Telegraph | News | 'My dream was to be a suicide bomber. I wanted to kill 20, 50 Jews. Yes, even babies'

In the Telegraph: ‘My dream was to be a suicide bomber. I wanted to kill 20, 50 Jews. Yes, even babies’

A touching story by Manuela Dviri a journalist, playwright and writer whose son, Jonathan, was killed by a Hizbollah rocket seven years ago. She received the 2005 Peres Reward for Peace and Reconciliation for her involvement with Saving Children, an Israeli-Palestinian project which refers Palestinian children to Israeli hospitals for free treatment.

They are here, and still alive, because they changed their minds at the last moment, because they were arrested, or because, like Wafa, they did not succeed. They are kept in a kind of labyrinth, behind seven, or perhaps eight, iron doors and gates, at the end of long corridors to which few people are allowed access, and which are reached after climbing and descending one flight of stairs after another.

Their unarmed guard, a young, calm-looking blonde woman, calls them her “girls”. “There are 30 of them, between 17 and 30 years old, some of them are married and others aren’t, some of them have children,” she told me. “Their stories come out of the Thousand and One Nights. Some of them did it to make amends for a relative who was a collaborator, others to escape becoming victims of honour killings, and for the psychologically frail or depressed it was a good way to commit suicide and at the same time become ‘heroines’. Personally, I don’t judge them or hate them, because if I did I wouldn’t be able to look after them any more.”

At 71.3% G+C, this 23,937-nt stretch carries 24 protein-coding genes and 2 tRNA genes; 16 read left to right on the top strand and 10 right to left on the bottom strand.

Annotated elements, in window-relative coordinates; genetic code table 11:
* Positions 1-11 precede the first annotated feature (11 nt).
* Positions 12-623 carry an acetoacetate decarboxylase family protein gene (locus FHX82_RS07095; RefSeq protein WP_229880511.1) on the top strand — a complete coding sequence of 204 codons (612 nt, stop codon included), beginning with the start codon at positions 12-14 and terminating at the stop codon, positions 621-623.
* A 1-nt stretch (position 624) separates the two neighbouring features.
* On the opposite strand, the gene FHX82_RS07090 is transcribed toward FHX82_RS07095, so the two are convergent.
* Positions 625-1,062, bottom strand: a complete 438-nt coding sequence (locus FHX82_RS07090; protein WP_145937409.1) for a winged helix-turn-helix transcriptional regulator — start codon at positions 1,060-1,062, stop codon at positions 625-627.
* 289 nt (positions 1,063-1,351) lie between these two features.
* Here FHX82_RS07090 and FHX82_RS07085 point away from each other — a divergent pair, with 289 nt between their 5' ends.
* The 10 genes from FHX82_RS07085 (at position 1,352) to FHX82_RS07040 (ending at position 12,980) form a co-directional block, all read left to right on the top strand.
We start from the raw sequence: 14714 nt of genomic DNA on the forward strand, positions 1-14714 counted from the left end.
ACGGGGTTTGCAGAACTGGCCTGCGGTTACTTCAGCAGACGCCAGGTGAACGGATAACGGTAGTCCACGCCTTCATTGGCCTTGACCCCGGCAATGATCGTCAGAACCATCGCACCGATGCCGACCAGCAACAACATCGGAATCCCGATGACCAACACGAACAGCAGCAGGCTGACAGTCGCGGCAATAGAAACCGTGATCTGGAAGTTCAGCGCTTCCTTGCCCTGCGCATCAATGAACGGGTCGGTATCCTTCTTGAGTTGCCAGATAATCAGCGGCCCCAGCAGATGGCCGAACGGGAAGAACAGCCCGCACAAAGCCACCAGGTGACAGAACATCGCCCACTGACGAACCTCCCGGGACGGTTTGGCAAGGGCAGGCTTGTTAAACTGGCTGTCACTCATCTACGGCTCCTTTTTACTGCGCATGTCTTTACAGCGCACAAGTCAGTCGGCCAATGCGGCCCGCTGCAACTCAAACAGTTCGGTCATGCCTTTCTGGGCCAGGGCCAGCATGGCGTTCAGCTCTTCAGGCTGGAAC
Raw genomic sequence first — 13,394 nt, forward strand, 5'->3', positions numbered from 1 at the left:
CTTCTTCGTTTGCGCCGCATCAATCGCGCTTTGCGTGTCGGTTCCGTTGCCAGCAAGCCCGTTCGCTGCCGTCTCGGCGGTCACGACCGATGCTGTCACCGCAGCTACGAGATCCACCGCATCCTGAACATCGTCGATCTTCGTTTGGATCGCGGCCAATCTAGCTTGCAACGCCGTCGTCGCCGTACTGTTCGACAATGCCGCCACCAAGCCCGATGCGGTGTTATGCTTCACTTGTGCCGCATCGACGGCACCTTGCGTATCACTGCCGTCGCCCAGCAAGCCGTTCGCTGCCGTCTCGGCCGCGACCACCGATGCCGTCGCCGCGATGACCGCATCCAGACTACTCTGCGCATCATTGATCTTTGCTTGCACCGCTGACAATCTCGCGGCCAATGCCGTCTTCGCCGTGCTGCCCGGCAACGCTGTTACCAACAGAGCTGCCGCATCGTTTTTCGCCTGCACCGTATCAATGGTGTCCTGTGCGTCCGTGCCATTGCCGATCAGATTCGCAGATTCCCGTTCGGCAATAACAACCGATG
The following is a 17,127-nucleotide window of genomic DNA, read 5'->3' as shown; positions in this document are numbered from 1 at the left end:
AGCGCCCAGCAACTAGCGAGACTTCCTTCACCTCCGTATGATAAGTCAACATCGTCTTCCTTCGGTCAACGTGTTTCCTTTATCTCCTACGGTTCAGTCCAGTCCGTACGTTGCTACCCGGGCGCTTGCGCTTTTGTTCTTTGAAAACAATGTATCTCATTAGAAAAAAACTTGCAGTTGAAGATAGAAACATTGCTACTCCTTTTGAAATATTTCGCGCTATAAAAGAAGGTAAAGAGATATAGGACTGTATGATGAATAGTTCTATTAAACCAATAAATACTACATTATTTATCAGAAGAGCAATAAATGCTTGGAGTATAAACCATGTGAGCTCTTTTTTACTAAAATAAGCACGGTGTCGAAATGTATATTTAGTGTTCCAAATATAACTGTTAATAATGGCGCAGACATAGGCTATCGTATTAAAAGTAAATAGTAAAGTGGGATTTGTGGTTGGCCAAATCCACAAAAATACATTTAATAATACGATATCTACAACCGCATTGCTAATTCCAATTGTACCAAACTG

One question has bothered me since my visit to that prison. The parents and the relatives of these failed martyrs, what happens to them afterwards? What do they feel after the tragedy, with that knowledge? I decided that I would ask Wafa’s father, Samir al-Biss. Samir is the owner of a tiny, shabby grocery shop. For many years, before the intifada, he worked as a day labourer in Israel. After the initial shock of his daughter’s martyrdom mission, he disconnected the telephone and now will not speak directly to anyone.

He has, however, allowed Wael, Wafa’s cousin, to answer on his behalf. “Wafa’s father is still in a state of shock,” Wael said. “He wishes to say that he can’t bring himself to believe that his daughter was going to blow herself up. He believes that she was put up to it and exploited by someone and that it’s not fair that the whole Palestinian population should be punished for what she has tried to do. The Palestinians don’t have to pay for her act,” he added sadly.

I tend to agree with him. Neither the Palestinian people nor the Israelis should have to pay for the fanatical acts of their extremists.

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